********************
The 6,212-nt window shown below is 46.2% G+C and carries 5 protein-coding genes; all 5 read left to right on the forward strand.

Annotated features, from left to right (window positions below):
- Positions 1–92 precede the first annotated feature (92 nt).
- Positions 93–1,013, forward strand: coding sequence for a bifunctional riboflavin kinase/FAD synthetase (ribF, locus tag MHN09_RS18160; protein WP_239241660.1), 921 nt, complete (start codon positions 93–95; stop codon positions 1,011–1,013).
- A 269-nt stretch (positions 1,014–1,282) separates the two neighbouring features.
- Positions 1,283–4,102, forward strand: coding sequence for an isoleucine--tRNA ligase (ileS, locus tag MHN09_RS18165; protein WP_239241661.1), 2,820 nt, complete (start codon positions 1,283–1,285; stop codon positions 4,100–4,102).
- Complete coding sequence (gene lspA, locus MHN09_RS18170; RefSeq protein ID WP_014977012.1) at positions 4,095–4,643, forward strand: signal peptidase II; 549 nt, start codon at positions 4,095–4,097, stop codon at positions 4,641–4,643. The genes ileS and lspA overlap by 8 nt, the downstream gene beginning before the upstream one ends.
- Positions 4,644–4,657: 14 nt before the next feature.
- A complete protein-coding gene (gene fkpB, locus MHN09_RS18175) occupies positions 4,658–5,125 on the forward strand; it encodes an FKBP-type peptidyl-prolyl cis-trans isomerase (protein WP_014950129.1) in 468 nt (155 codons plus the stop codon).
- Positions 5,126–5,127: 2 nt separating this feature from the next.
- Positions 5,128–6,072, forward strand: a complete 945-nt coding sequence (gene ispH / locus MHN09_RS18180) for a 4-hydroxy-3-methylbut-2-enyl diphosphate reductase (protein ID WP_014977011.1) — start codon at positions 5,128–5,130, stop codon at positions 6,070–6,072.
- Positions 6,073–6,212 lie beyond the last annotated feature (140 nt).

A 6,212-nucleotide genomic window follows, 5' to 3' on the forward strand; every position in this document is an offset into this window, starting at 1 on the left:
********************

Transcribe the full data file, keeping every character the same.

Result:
The 6,212-nt window shown below is 46.2% G+C and carries 5 protein-coding genes; all 5 read left to right on the forward strand.

Annotated features, from left to right (window positions below):
- Positions 1–92 precede the first annotated feature (92 nt).
- Positions 93–1,013, forward strand: coding sequence for a bifunctional riboflavin kinase/FAD synthetase (ribF, locus tag MHN09_RS18160; protein WP_239241660.1), 921 nt, complete (start codon positions 93–95; stop codon positions 1,011–1,013).
- A 269-nt stretch (positions 1,014–1,282) separates the two neighbouring features.
- Positions 1,283–4,102, forward strand: coding sequence for an isoleucine--tRNA ligase (ileS, locus tag MHN09_RS18165; protein WP_239241661.1), 2,820 nt, complete (start codon positions 1,283–1,285; stop codon positions 4,100–4,102).
- Complete coding sequence (gene lspA, locus MHN09_RS18170; RefSeq protein ID WP_014977012.1) at positions 4,095–4,643, forward strand: signal peptidase II; 549 nt, start codon at positions 4,095–4,097, stop codon at positions 4,641–4,643. The genes ileS and lspA overlap by 8 nt, the downstream gene beginning before the upstream one ends.
- Positions 4,644–4,657: 14 nt before the next feature.
- A complete protein-coding gene (gene fkpB, locus MHN09_RS18175) occupies positions 4,658–5,125 on the forward strand; it encodes an FKBP-type peptidyl-prolyl cis-trans isomerase (protein WP_014950129.1) in 468 nt (155 codons plus the stop codon).
- Positions 5,126–5,127: 2 nt separating this feature from the next.
- Positions 5,128–6,072, forward strand: a complete 945-nt coding sequence (gene ispH / locus MHN09_RS18180) for a 4-hydroxy-3-methylbut-2-enyl diphosphate reductase (protein ID WP_014977011.1) — start codon at positions 5,128–5,130, stop codon at positions 6,070–6,072.
- Positions 6,073–6,212 lie beyond the last annotated feature (140 nt).

A 6,212-nucleotide genomic window follows, 5' to 3' on the forward strand; every position in this document is an offset into this window, starting at 1 on the left: